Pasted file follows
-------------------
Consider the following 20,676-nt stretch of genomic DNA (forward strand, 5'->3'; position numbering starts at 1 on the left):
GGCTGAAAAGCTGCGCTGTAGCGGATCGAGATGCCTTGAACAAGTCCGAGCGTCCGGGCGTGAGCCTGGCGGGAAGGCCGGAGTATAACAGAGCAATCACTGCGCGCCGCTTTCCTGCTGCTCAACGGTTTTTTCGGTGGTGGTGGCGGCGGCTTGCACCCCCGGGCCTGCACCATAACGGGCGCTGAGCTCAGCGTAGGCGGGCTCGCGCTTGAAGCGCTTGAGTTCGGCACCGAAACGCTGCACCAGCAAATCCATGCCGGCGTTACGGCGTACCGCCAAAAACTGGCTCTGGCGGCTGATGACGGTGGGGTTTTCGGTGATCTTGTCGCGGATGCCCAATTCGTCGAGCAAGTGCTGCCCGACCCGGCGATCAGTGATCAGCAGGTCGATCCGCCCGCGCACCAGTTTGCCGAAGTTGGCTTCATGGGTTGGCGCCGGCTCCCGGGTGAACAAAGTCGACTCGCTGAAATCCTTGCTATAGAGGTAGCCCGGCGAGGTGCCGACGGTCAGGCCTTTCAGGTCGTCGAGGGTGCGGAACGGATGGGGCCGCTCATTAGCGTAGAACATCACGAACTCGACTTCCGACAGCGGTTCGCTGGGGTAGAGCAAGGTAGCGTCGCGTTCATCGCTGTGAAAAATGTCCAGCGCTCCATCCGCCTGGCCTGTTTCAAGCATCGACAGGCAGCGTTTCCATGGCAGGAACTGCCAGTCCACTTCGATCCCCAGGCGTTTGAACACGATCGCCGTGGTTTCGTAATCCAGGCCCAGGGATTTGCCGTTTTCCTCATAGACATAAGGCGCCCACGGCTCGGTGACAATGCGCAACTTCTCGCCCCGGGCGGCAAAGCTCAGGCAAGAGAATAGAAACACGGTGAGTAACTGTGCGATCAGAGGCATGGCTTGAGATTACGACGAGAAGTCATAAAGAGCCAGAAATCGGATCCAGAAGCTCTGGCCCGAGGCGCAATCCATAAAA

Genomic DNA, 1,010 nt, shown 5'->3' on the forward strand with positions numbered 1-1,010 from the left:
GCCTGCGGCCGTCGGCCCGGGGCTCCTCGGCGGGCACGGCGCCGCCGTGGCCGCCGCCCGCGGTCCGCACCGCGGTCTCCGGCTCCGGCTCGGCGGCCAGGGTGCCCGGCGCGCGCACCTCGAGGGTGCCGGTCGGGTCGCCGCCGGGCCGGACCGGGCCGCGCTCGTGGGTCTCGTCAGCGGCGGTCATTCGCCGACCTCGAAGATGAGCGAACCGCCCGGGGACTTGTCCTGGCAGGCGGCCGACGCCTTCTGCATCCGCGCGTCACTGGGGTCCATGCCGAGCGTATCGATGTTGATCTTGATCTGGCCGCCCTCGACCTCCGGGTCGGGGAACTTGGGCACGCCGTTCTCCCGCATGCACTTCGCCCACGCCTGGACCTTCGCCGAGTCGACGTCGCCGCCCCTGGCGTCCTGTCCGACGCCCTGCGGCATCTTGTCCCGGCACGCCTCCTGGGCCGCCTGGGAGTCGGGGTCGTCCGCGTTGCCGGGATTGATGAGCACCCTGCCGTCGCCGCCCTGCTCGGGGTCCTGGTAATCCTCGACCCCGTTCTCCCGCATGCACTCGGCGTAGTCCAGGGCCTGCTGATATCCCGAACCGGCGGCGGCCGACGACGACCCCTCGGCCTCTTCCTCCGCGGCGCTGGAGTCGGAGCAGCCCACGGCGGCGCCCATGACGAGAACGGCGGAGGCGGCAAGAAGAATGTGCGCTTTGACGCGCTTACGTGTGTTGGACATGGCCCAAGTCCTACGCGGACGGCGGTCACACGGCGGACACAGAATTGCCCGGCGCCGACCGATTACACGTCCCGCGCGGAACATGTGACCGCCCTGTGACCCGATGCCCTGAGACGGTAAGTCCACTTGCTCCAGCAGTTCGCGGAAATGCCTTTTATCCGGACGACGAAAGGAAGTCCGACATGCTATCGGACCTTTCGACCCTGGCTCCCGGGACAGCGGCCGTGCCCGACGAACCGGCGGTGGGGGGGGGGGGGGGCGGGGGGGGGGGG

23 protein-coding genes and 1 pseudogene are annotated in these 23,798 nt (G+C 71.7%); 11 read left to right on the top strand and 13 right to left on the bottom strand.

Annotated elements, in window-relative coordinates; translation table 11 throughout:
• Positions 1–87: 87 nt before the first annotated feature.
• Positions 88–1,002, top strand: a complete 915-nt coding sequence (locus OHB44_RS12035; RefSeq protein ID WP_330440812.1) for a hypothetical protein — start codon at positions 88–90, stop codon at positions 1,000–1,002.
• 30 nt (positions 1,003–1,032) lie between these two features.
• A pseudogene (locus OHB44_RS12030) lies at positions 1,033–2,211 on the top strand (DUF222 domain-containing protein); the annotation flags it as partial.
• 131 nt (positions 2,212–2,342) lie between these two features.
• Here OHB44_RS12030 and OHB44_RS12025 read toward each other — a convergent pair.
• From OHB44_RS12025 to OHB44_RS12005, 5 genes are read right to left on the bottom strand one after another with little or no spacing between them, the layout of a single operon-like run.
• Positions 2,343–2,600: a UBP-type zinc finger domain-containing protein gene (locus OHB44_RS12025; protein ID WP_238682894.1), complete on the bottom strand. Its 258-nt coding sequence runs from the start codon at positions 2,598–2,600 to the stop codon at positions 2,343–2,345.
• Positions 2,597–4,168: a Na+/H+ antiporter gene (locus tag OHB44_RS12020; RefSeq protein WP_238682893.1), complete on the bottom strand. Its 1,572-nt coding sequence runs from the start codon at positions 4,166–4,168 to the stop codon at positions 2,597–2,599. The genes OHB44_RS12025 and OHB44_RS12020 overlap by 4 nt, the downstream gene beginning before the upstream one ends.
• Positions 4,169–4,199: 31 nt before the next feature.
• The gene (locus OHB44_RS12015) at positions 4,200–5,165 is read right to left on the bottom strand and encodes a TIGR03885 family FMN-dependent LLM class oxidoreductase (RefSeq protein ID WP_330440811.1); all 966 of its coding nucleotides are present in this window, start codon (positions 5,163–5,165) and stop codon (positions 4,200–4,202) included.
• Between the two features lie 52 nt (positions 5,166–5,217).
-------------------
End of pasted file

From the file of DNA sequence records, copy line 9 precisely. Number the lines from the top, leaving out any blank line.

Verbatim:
• 30 nt (positions 1,003–1,032) lie between these two features.